autoenrolment Qs & As (44)

automatic enrolment in a nutshell

by Roderick Ramage, solicitor,

first posted on this site on 31 December 2013



This article is not advice to any person and may not be taken as a definitive statement of the law in general or in any particular case.  The author does not accept any responsibility for anything that any person does or does not do as a result of reading it.


Automatic enrolment in a nutshell.

From 1 April 2014 all employers with 250 of more in their PAYE scheme will have reached their staging date and by July 2014 it will be 50 or more.

AE applies to “jobholders”, who are employees and other workers aged 16 and over but under 75 with qualifying earnings, “QE”, which means the band of earnings from £5,668 to £41,450 pa (expected to be £5,772 to £41,865 for 2014/15). 

Jobholders aged 22 and over and not over state pension age with earnings over £9,440 pa (expected to be £10,000 for 2014/15) must be AE’d.  Jobholders outside that age band may enrol voluntarily, but, if their earnings are below the QE band, the employer need not pay contributions. 

An AE scheme must satisfy the “quality requirement”, which, for money purchase (or defined contributions), will require total contributions, from October 2018, when AE will be fully in force, of 8% of pay, of which the employer must pay a minimum of 3%: from October 2017 the rates will be Er 2% and total 5%, and until then they are Er 1% and total 2%.  There are alternative criteria, both DC and DB.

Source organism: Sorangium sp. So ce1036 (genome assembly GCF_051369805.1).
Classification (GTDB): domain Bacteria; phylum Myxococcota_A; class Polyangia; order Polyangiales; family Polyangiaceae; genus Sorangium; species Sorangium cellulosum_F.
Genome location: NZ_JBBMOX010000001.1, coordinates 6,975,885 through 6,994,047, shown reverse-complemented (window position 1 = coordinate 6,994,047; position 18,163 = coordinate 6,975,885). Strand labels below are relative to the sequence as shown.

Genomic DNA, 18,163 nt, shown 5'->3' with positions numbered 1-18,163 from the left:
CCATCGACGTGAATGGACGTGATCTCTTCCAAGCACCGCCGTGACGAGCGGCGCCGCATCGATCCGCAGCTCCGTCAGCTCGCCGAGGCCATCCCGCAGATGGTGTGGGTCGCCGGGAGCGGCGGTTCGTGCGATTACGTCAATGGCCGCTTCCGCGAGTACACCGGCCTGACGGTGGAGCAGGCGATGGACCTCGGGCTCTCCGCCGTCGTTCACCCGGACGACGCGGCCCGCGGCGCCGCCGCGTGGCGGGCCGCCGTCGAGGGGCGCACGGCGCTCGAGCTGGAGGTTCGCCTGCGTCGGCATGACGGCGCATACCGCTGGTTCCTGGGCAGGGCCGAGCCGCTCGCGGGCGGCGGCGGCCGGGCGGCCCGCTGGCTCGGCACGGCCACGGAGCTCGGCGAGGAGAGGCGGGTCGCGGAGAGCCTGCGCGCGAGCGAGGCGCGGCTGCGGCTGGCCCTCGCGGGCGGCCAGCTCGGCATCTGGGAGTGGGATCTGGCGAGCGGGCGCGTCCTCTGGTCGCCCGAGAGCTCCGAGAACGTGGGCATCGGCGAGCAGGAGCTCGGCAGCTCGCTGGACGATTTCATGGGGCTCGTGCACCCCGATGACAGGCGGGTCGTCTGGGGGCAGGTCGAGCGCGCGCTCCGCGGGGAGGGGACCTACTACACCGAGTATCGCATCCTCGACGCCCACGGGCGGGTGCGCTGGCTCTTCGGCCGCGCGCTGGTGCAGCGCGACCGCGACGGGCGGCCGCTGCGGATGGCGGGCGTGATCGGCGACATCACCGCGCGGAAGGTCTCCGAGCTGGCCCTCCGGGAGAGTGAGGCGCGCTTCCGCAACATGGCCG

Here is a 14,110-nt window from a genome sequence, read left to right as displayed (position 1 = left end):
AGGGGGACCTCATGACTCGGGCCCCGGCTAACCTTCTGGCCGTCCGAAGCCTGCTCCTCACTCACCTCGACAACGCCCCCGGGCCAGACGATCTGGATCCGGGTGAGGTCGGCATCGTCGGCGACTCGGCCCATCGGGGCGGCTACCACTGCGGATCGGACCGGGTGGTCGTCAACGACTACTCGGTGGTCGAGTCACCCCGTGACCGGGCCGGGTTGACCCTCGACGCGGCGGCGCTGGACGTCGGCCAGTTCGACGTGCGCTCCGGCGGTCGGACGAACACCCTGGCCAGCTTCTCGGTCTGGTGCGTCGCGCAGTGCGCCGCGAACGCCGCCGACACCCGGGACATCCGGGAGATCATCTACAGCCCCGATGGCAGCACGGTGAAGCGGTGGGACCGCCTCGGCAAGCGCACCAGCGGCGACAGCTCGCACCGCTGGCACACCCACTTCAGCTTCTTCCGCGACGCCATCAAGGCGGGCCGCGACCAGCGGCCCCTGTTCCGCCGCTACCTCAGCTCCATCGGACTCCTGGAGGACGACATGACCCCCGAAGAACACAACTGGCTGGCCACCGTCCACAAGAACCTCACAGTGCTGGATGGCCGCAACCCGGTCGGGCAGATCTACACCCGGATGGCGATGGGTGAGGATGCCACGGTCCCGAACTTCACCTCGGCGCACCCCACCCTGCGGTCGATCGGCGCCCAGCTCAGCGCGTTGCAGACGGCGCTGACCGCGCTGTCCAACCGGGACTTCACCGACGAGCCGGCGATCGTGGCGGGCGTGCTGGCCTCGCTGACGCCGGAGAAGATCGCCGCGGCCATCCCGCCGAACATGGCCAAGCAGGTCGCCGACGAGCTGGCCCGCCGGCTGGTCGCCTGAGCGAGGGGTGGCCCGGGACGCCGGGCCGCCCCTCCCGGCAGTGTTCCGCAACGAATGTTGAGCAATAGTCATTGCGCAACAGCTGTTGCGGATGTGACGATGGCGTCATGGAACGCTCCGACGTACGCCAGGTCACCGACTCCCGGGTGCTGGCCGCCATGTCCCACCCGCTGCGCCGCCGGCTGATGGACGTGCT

Qs & As 

Here is a selection of questions asked by clients and outlines of answers. 

Q1     How do I know when AE applies to my business?

Your “staging date” is when AE duties apply to you.  You can find a table of the dates in the Employers’ Duties (Implementation) Regulations 2010 and on numerous websites.  Note that the numbers in the left column of the table in the regulations refer not the number of your employees but to the number in your PAYE scheme, so a small employer’s staging date might be earlier than expected.

Q2     If an employee’s pay fluctuates and falls below the trigger amount does he or she fall out of AE?